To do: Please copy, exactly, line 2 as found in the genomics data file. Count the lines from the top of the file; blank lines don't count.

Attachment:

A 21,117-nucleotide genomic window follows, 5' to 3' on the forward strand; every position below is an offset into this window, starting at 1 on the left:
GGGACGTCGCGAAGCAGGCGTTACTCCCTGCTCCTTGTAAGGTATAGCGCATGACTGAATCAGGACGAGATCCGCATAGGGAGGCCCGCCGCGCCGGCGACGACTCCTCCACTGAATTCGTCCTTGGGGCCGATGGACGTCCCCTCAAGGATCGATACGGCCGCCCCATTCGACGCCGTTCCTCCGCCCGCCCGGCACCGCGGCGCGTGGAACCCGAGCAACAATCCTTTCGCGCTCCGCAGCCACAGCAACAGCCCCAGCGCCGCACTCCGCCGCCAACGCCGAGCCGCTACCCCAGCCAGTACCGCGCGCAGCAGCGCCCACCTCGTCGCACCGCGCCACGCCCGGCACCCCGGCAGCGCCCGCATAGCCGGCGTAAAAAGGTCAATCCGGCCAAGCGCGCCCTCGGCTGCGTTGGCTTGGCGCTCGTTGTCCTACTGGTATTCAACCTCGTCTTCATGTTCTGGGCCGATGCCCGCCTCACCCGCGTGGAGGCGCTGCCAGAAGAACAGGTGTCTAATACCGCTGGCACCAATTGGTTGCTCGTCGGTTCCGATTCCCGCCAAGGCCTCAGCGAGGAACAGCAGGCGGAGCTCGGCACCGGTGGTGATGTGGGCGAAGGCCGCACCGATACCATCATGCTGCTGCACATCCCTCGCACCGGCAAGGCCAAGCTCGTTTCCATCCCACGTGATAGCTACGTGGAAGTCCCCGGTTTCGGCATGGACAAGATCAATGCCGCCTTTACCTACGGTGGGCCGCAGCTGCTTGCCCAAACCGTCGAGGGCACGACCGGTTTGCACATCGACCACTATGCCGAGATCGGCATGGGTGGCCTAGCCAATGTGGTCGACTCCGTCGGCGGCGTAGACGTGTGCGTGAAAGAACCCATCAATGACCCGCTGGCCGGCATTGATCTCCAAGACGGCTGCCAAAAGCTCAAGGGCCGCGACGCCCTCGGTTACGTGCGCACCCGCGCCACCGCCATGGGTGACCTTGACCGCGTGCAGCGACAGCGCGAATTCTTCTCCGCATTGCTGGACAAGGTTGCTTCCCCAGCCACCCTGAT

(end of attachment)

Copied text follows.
GGGACGTCGCGAAGCAGGCGTTACTCCCTGCTCCTTGTAAGGTATAGCGCATGACTGAATCAGGACGAGATCCGCATAGGGAGGCCCGCCGCGCCGGCGACGACTCCTCCACTGAATTCGTCCTTGGGGCCGATGGACGTCCCCTCAAGGATCGATACGGCCGCCCCATTCGACGCCGTTCCTCCGCCCGCCCGGCACCGCGGCGCGTGGAACCCGAGCAACAATCCTTTCGCGCTCCGCAGCCACAGCAACAGCCCCAGCGCCGCACTCCGCCGCCAACGCCGAGCCGCTACCCCAGCCAGTACCGCGCGCAGCAGCGCCCACCTCGTCGCACCGCGCCACGCCCGGCACCCCGGCAGCGCCCGCATAGCCGGCGTAAAAAGGTCAATCCGGCCAAGCGCGCCCTCGGCTGCGTTGGCTTGGCGCTCGTTGTCCTACTGGTATTCAACCTCGTCTTCATGTTCTGGGCCGATGCCCGCCTCACCCGCGTGGAGGCGCTGCCAGAAGAACAGGTGTCTAATACCGCTGGCACCAATTGGTTGCTCGTCGGTTCCGATTCCCGCCAAGGCCTCAGCGAGGAACAGCAGGCGGAGCTCGGCACCGGTGGTGATGTGGGCGAAGGCCGCACCGATACCATCATGCTGCTGCACATCCCTCGCACCGGCAAGGCCAAGCTCGTTTCCATCCCACGTGATAGCTACGTGGAAGTCCCCGGTTTCGGCATGGACAAGATCAATGCCGCCTTTACCTACGGTGGGCCGCAGCTGCTTGCCCAAACCGTCGAGGGCACGACCGGTTTGCACATCGACCACTATGCCGAGATCGGCATGGGTGGCCTAGCCAATGTGGTCGACTCCGTCGGCGGCGTAGACGTGTGCGTGAAAGAACCCATCAATGACCCGCTGGCCGGCATTGATCTCCAAGACGGCTGCCAAAAGCTCAAGGGCCGCGACGCCCTCGGTTACGTGCGCACCCGCGCCACCGCCATGGGTGACCTTGACCGCGTGCAGCGACAGCGCGAATTCTTCTCCGCATTGCTGGACAAGGTTGCTTCCCCAGCCACCCTGAT